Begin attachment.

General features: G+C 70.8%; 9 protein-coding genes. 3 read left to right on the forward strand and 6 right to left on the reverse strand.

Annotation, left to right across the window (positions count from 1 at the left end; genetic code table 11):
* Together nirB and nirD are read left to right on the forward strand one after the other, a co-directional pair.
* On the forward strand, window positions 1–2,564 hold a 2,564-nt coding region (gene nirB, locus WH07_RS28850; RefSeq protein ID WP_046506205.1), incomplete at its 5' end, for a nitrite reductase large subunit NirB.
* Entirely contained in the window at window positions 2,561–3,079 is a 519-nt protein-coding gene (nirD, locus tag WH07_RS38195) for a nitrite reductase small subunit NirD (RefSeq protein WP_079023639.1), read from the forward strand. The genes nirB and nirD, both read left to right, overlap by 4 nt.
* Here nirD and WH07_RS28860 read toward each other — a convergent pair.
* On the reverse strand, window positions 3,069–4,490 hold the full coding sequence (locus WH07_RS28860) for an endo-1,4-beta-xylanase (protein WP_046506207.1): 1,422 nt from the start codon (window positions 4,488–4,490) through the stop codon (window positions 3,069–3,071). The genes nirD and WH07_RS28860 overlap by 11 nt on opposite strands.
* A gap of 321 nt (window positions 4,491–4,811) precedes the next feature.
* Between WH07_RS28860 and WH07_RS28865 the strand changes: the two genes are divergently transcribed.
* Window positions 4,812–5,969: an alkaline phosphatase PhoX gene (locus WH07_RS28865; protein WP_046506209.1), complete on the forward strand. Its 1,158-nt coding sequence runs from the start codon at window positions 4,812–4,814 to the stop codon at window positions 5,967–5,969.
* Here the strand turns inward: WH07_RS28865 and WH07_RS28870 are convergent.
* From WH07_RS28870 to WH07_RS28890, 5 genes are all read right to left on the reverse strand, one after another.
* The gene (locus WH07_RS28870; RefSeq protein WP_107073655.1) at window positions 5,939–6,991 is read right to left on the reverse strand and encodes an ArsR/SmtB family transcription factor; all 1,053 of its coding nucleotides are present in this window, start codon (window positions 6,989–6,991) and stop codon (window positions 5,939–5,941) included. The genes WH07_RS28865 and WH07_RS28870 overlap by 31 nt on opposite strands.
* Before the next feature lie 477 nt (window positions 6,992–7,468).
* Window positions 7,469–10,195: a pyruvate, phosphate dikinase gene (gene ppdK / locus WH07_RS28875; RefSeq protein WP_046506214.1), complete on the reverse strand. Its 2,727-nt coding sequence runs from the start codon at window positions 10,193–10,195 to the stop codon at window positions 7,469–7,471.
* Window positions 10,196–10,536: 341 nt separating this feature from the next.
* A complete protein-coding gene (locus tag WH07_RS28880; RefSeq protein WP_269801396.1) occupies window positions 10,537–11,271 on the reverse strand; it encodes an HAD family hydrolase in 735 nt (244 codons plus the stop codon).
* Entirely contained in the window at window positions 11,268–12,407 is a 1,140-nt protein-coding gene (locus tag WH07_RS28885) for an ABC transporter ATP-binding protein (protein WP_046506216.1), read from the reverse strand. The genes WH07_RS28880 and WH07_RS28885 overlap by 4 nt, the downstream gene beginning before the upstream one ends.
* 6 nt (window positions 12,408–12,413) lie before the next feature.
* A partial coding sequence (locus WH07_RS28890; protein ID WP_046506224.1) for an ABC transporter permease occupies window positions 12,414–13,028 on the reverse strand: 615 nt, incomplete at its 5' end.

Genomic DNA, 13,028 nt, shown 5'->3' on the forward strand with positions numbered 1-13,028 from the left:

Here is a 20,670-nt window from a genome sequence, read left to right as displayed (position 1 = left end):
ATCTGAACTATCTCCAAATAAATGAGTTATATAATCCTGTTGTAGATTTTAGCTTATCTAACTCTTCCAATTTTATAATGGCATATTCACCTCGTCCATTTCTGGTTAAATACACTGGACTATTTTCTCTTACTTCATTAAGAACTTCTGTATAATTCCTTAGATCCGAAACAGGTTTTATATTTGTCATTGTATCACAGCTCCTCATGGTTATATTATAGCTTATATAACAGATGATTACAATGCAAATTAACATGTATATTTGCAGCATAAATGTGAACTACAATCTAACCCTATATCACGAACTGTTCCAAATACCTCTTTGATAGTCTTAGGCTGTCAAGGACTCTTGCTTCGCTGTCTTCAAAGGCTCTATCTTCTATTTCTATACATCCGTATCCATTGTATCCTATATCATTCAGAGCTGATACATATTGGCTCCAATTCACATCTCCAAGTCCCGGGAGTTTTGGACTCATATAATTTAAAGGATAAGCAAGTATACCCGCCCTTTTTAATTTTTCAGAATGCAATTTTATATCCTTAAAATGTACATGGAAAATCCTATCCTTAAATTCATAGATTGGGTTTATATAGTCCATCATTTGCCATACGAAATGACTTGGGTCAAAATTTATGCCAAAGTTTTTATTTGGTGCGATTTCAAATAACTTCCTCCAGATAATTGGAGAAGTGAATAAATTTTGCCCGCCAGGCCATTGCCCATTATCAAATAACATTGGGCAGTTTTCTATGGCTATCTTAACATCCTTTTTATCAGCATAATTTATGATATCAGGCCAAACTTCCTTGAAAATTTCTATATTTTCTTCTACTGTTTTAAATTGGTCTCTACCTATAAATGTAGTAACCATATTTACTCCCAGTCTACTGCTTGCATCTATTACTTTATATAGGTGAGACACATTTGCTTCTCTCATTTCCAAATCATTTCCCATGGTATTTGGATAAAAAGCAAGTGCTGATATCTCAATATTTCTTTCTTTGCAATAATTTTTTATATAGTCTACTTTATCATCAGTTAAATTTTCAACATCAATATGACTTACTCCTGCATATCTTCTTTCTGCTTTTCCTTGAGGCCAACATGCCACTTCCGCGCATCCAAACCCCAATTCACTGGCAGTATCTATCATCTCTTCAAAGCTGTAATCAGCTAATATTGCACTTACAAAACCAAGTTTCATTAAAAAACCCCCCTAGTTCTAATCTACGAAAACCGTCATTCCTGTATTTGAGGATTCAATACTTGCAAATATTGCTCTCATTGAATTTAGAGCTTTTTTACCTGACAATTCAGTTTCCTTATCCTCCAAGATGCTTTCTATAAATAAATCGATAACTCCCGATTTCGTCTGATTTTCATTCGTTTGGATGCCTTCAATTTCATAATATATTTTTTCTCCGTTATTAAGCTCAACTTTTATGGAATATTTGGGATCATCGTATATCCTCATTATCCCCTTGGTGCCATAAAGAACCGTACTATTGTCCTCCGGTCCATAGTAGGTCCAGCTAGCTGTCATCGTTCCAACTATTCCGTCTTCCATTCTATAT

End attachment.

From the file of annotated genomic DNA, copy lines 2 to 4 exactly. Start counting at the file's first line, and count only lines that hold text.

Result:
Annotation, left to right across the window (positions count from 1 at the left end; genetic code table 11):
* Together nirB and nirD are read left to right on the forward strand one after the other, a co-directional pair.
* On the forward strand, window positions 1–2,564 hold a 2,564-nt coding region (gene nirB, locus WH07_RS28850; RefSeq protein ID WP_046506205.1), incomplete at its 5' end, for a nitrite reductase large subunit NirB.